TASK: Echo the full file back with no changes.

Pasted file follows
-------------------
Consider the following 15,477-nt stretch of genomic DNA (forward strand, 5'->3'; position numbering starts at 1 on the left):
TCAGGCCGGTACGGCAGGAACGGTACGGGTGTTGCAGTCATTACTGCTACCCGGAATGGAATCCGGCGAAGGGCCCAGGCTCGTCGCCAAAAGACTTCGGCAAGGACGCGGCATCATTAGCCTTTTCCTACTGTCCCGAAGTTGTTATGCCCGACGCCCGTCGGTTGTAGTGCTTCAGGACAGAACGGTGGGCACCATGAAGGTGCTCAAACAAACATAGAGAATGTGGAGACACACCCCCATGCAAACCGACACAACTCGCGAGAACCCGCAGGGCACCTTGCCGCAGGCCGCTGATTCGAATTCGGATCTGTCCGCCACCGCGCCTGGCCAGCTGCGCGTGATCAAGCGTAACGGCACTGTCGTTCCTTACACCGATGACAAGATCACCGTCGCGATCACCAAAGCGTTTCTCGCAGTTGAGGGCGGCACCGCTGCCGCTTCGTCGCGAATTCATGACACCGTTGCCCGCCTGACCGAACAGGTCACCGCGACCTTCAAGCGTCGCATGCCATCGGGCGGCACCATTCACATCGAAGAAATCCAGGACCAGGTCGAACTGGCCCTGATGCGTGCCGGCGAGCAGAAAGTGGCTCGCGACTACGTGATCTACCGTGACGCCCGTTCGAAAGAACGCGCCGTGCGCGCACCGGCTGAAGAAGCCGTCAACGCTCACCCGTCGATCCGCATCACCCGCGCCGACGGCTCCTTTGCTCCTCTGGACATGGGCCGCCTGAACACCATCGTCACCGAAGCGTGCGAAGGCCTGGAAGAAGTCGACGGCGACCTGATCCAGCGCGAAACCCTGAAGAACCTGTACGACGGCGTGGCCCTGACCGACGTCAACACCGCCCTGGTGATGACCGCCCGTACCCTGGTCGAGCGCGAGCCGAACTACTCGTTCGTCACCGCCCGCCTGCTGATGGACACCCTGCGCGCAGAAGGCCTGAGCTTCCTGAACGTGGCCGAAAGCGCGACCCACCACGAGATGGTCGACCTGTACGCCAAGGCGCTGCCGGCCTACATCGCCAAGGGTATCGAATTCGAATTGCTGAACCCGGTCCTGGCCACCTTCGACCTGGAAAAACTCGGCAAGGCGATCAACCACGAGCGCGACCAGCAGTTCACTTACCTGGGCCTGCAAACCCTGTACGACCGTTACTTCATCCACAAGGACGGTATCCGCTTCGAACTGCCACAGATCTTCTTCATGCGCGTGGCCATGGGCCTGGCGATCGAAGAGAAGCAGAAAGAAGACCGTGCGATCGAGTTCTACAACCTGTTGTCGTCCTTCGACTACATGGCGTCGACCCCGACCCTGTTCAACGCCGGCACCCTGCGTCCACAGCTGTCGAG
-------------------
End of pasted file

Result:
Consider the following 15,477-nt stretch of genomic DNA (forward strand, 5'->3'; position numbering starts at 1 on the left):
TCAGGCCGGTACGGCAGGAACGGTACGGGTGTTGCAGTCATTACTGCTACCCGGAATGGAATCCGGCGAAGGGCCCAGGCTCGTCGCCAAAAGACTTCGGCAAGGACGCGGCATCATTAGCCTTTTCCTACTGTCCCGAAGTTGTTATGCCCGACGCCCGTCGGTTGTAGTGCTTCAGGACAGAACGGTGGGCACCATGAAGGTGCTCAAACAAACATAGAGAATGTGGAGACACACCCCCATGCAAACCGACACAACTCGCGAGAACCCGCAGGGCACCTTGCCGCAGGCCGCTGATTCGAATTCGGATCTGTCCGCCACCGCGCCTGGCCAGCTGCGCGTGATCAAGCGTAACGGCACTGTCGTTCCTTACACCGATGACAAGATCACCGTCGCGATCACCAAAGCGTTTCTCGCAGTTGAGGGCGGCACCGCTGCCGCTTCGTCGCGAATTCATGACACCGTTGCCCGCCTGACCGAACAGGTCACCGCGACCTTCAAGCGTCGCATGCCATCGGGCGGCACCATTCACATCGAAGAAATCCAGGACCAGGTCGAACTGGCCCTGATGCGTGCCGGCGAGCAGAAAGTGGCTCGCGACTACGTGATCTACCGTGACGCCCGTTCGAAAGAACGCGCCGTGCGCGCACCGGCTGAAGAAGCCGTCAACGCTCACCCGTCGATCCGCATCACCCGCGCCGACGGCTCCTTTGCTCCTCTGGACATGGGCCGCCTGAACACCATCGTCACCGAAGCGTGCGAAGGCCTGGAAGAAGTCGACGGCGACCTGATCCAGCGCGAAACCCTGAAGAACCTGTACGACGGCGTGGCCCTGACCGACGTCAACACCGCCCTGGTGATGACCGCCCGTACCCTGGTCGAGCGCGAGCCGAACTACTCGTTCGTCACCGCCCGCCTGCTGATGGACACCCTGCGCGCAGAAGGCCTGAGCTTCCTGAACGTGGCCGAAAGCGCGACCCACCACGAGATGGTCGACCTGTACGCCAAGGCGCTGCCGGCCTACATCGCCAAGGGTATCGAATTCGAATTGCTGAACCCGGTCCTGGCCACCTTCGACCTGGAAAAACTCGGCAAGGCGATCAACCACGAGCGCGACCAGCAGTTCACTTACCTGGGCCTGCAAACCCTGTACGACCGTTACTTCATCCACAAGGACGGTATCCGCTTCGAACTGCCACAGATCTTCTTCATGCGCGTGGCCATGGGCCTGGCGATCGAAGAGAAGCAGAAAGAAGACCGTGCGATCGAGTTCTACAACCTGTTGTCGTCCTTCGACTACATGGCGTCGACCCCGACCCTGTTCAACGCCGGCACCCTGCGTCCACAGCTGTCGAG